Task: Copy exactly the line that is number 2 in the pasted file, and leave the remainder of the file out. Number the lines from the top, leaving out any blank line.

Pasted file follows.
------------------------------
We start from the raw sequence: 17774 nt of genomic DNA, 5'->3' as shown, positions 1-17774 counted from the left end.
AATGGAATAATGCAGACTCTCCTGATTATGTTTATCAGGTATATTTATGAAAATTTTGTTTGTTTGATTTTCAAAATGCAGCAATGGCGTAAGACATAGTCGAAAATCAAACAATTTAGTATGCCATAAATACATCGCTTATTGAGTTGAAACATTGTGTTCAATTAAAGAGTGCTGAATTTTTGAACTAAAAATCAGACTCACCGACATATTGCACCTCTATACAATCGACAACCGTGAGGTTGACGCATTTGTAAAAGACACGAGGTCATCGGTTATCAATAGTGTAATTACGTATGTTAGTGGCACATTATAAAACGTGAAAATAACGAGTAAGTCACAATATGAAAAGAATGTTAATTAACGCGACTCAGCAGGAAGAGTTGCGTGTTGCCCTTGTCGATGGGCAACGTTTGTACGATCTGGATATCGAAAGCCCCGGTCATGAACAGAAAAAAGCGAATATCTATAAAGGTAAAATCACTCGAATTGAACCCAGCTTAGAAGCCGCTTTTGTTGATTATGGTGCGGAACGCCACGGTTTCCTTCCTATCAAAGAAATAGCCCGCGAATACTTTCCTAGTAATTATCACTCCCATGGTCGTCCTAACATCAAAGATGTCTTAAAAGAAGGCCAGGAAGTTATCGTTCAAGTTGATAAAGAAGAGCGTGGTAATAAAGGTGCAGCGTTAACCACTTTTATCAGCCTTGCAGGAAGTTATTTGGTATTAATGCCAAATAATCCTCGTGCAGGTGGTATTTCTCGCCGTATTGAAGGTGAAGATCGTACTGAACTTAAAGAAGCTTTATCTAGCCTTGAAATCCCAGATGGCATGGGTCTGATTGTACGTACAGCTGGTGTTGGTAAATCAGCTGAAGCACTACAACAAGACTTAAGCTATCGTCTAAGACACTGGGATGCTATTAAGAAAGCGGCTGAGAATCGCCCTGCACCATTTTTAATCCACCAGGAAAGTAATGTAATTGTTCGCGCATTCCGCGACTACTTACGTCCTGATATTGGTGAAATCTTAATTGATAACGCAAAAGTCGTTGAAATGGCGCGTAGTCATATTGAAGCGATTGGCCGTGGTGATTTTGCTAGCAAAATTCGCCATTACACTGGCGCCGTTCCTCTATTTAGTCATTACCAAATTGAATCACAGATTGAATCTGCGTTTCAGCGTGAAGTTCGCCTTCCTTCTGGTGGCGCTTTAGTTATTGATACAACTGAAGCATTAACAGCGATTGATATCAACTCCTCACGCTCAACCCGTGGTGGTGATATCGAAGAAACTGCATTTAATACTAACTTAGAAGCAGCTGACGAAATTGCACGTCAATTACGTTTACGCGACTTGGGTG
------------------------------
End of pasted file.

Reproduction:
AATGGAATAATGCAGACTCTCCTGATTATGTTTATCAGGTATATTTATGAAAATTTTGTTTGTTTGATTTTCAAAATGCAGCAATGGCGTAAGACATAGTCGAAAATCAAACAATTTAGTATGCCATAAATACATCGCTTATTGAGTTGAAACATTGTGTTCAATTAAAGAGTGCTGAATTTTTGAACTAAAAATCAGACTCACCGACATATTGCACCTCTATACAATCGACAACCGTGAGGTTGACGCATTTGTAAAAGACACGAGGTCATCGGTTATCAATAGTGTAATTACGTATGTTAGTGGCACATTATAAAACGTGAAAATAACGAGTAAGTCACAATATGAAAAGAATGTTAATTAACGCGACTCAGCAGGAAGAGTTGCGTGTTGCCCTTGTCGATGGGCAACGTTTGTACGATCTGGATATCGAAAGCCCCGGTCATGAACAGAAAAAAGCGAATATCTATAAAGGTAAAATCACTCGAATTGAACCCAGCTTAGAAGCCGCTTTTGTTGATTATGGTGCGGAACGCCACGGTTTCCTTCCTATCAAAGAAATAGCCCGCGAATACTTTCCTAGTAATTATCACTCCCATGGTCGTCCTAACATCAAAGATGTCTTAAAAGAAGGCCAGGAAGTTATCGTTCAAGTTGATAAAGAAGAGCGTGGTAATAAAGGTGCAGCGTTAACCACTTTTATCAGCCTTGCAGGAAGTTATTTGGTATTAATGCCAAATAATCCTCGTGCAGGTGGTATTTCTCGCCGTATTGAAGGTGAAGATCGTACTGAACTTAAAGAAGCTTTATCTAGCCTTGAAATCCCAGATGGCATGGGTCTGATTGTACGTACAGCTGGTGTTGGTAAATCAGCTGAAGCACTACAACAAGACTTAAGCTATCGTCTAAGACACTGGGATGCTATTAAGAAAGCGGCTGAGAATCGCCCTGCACCATTTTTAATCCACCAGGAAAGTAATGTAATTGTTCGCGCATTCCGCGACTACTTACGTCCTGATATTGGTGAAATCTTAATTGATAACGCAAAAGTCGTTGAAATGGCGCGTAGTCATATTGAAGCGATTGGCCGTGGTGATTTTGCTAGCAAAATTCGCCATTACACTGGCGCCGTTCCTCTATTTAGTCATTACCAAATTGAATCACAGATTGAATCTGCGTTTCAGCGTGAAGTTCGCCTTCCTTCTGGTGGCGCTTTAGTTATTGATACAACTGAAGCATTAACAGCGATTGATATCAACTCCTCACGCTCAACCCGTGGTGGTGATATCGAAGAAACTGCATTTAATACTAACTTAGAAGCAGCTGACGAAATTGCACGTCAATTACGTTTACGCGACTTGGGTG